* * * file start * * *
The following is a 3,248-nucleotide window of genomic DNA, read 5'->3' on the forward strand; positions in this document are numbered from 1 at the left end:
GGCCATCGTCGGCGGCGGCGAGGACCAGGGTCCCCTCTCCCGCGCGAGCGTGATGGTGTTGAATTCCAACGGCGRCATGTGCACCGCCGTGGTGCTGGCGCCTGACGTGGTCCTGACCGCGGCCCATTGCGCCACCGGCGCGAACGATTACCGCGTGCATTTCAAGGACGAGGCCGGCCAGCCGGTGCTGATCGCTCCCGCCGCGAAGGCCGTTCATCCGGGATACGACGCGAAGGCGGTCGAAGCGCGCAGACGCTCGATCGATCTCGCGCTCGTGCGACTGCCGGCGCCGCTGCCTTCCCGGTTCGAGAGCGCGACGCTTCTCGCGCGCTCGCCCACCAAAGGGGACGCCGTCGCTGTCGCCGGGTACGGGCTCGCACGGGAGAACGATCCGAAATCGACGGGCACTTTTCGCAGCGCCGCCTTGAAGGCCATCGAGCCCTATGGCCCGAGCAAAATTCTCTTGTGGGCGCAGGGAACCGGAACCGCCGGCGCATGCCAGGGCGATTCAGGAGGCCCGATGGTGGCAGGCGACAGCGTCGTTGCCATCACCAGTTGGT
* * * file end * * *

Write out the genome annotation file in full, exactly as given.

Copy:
The following is a 3,248-nucleotide window of genomic DNA, read 5'->3' on the forward strand; positions in this document are numbered from 1 at the left end:
GGCCATCGTCGGCGGCGGCGAGGACCAGGGTCCCCTCTCCCGCGCGAGCGTGATGGTGTTGAATTCCAACGGCGRCATGTGCACCGCCGTGGTGCTGGCGCCTGACGTGGTCCTGACCGCGGCCCATTGCGCCACCGGCGCGAACGATTACCGCGTGCATTTCAAGGACGAGGCCGGCCAGCCGGTGCTGATCGCTCCCGCCGCGAAGGCCGTTCATCCGGGATACGACGCGAAGGCGGTCGAAGCGCGCAGACGCTCGATCGATCTCGCGCTCGTGCGACTGCCGGCGCCGCTGCCTTCCCGGTTCGAGAGCGCGACGCTTCTCGCGCGCTCGCCCACCAAAGGGGACGCCGTCGCTGTCGCCGGGTACGGGCTCGCACGGGAGAACGATCCGAAATCGACGGGCACTTTTCGCAGCGCCGCCTTGAAGGCCATCGAGCCCTATGGCCCGAGCAAAATTCTCTTGTGGGCGCAGGGAACCGGAACCGCCGGCGCATGCCAGGGCGATTCAGGAGGCCCGATGGTGGCAGGCGACAGCGTCGTTGCCATCACCAGTTGGT